Essential fatty acids in the treatment of dry eye syndrome: A myth or reality?

January 1, 2014 Human Health and Nutrition Data 0 Comments

Essential fatty acids in the treatment of dry eye syndrome: A myth or reality?

Year: 2014
Authors: Al Mahmood, A.M. Al-Swailem, S.A.
Publication Name: Saudi J Ophthalmol
Publication Details: Volume 28; Issue 3; Pages 195 – 197


Dry eye is a common condition that can severely impair the quality of life. Systemic and topical omega 3 fatty acids and omega 6 fatty acids have been used as treatment for patients with dry eye disease and showed promising results. Further multicenter randomized controlled trials are required in order to establish a standardized protocol for the treatment of dry eye syndrome with those essential fatty acids. (Authors Abstract)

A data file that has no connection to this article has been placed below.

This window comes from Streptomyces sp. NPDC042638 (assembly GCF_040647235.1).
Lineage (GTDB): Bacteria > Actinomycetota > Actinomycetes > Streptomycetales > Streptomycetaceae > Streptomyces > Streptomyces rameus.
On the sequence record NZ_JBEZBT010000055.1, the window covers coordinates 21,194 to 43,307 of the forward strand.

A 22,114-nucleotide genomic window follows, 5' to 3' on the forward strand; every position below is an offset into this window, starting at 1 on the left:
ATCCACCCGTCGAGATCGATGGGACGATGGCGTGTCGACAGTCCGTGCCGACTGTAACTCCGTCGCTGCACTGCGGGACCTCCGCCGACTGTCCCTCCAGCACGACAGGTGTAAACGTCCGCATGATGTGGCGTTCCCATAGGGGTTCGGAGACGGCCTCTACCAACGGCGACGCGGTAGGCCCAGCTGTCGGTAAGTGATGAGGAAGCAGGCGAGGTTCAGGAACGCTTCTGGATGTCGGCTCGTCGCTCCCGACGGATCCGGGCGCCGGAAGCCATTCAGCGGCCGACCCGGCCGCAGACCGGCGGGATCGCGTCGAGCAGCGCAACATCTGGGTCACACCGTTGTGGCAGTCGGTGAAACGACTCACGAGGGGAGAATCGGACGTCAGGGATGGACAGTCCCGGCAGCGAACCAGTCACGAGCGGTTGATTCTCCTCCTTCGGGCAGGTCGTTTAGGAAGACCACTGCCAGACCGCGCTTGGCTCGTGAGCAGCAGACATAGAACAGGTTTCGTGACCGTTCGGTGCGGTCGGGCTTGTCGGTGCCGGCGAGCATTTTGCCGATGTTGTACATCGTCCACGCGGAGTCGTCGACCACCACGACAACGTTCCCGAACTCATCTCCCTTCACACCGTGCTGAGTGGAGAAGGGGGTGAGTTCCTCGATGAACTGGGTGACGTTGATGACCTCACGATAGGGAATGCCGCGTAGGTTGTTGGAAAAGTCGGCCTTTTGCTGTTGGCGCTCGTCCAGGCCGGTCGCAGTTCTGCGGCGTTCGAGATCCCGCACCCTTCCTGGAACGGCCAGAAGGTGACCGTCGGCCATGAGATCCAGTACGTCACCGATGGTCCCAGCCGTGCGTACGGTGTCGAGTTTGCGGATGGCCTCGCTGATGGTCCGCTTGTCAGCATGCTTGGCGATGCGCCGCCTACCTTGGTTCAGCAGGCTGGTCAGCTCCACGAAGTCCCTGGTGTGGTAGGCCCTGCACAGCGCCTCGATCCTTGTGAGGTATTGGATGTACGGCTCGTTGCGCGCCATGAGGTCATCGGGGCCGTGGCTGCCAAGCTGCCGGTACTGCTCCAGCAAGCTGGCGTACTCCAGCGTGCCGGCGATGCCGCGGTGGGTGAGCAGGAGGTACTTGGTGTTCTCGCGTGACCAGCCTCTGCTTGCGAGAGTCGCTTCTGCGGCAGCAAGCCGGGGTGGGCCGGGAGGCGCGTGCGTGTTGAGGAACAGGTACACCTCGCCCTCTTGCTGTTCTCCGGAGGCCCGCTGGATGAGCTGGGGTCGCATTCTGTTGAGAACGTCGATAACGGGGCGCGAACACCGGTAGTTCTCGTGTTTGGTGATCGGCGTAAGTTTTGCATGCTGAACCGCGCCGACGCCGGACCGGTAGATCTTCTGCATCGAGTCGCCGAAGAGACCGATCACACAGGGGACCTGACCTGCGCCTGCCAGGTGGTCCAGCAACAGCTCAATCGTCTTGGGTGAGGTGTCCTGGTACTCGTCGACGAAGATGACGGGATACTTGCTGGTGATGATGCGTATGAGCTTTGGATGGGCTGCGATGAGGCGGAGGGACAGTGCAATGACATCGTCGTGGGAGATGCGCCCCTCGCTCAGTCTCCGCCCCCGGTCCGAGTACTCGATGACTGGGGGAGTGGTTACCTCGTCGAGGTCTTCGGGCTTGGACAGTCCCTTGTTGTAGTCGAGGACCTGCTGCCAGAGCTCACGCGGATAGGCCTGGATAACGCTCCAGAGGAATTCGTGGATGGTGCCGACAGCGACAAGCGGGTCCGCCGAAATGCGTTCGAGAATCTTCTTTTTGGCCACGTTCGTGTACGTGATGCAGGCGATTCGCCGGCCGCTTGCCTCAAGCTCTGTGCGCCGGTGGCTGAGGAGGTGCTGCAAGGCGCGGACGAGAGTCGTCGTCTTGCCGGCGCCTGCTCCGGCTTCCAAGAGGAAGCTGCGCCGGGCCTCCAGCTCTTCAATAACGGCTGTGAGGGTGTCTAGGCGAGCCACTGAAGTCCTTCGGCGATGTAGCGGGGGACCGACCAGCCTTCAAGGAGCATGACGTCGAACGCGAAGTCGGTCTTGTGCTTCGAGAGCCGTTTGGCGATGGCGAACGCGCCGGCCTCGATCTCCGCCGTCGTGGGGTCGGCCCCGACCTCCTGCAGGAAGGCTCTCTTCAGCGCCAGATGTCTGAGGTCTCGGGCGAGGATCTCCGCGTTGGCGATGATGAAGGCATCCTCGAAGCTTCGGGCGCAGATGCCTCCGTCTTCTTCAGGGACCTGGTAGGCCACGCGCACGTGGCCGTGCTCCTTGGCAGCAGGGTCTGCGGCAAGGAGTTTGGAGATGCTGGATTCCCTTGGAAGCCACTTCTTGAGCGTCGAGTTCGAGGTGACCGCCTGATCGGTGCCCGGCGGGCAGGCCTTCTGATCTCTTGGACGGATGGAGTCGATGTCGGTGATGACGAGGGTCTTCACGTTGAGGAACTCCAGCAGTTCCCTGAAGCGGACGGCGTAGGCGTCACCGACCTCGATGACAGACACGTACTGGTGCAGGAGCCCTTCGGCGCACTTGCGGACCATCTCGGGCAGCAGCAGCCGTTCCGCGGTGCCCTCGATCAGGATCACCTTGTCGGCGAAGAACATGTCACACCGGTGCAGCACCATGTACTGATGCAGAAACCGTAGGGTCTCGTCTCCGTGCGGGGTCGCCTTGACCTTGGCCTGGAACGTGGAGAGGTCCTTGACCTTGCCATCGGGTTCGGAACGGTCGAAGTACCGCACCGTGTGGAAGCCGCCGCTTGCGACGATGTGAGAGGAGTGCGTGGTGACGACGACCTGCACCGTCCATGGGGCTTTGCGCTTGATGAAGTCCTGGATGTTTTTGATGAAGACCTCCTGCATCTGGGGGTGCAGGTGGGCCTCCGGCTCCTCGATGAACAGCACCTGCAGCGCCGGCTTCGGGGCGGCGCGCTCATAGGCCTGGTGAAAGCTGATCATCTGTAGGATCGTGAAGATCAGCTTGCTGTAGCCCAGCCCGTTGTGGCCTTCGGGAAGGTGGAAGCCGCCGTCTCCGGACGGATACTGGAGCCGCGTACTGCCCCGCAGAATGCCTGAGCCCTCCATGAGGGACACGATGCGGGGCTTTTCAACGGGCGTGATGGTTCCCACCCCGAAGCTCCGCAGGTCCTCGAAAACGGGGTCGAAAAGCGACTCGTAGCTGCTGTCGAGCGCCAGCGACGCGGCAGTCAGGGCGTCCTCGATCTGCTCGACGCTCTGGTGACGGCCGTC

This paper provides a review of dry eye syndrome (DES) which leads to problems with sustained visual activities. These include problems during reading, using a computer, driving at night and carrying out professional work. DES manifests more in elderly people.  Essential fatty acids (EFAs) have been of interest in the area of dry eye disease treatment. Both topical and systemic EFAs have been evaluated in regard to alleviation of DES manifestations.  Many hypothesize that the cause of dry eye is inflammatory. The omega-3 fatty acid eicosapentaenoic acid (EPA) and the omega-6 fatty acid arachidonic acid (AA) act competitively as substrate for both enzymes cyclooxygenase and 5-lipoxygenase. The anti-inflammatory action is believed to result from the synthesis of prostaglandin E3 (PGE3) and of leukotriene B5 (LTB5 (from EPA that inhibits the conversion of AA to potentially harmful inflammatory mediators prostaglandin E2 (PGE2) and leukotriene B4 (LTB4). Multiple trials looked at the effect of oral supplement of omega-3 and omega-6 in the treatment of DES.  A proper balance of omega-3 and omega-6 essential fatty acids improves DES and  tear break up time and relieved patient symptoms. Levels of interleukin (IL)-1β, IL6, and IL10 in tears have been shown to be significantly lower in EFA treatments. Supplementation with omega-3 and omega-6 fatty acids can reduce expression of conjunctival inflammatory marker and may help improve DES symptoms. ALA treatment has also been associated with a significant decrease in CD11b cell number, expression of corneal Interleukin1α and Tumor necrosis factor (TNF) and conjunctival TNF. All these are important inflammatory mediators that are raised in DES patients. Most of the studies suggest a beneficial role of omega-3 and omega-6 supplement in reducing inflammation and improving DES symptoms. More studies are required in order to consider these supplements as part of an established protocol to treat DES. (Editors comments)

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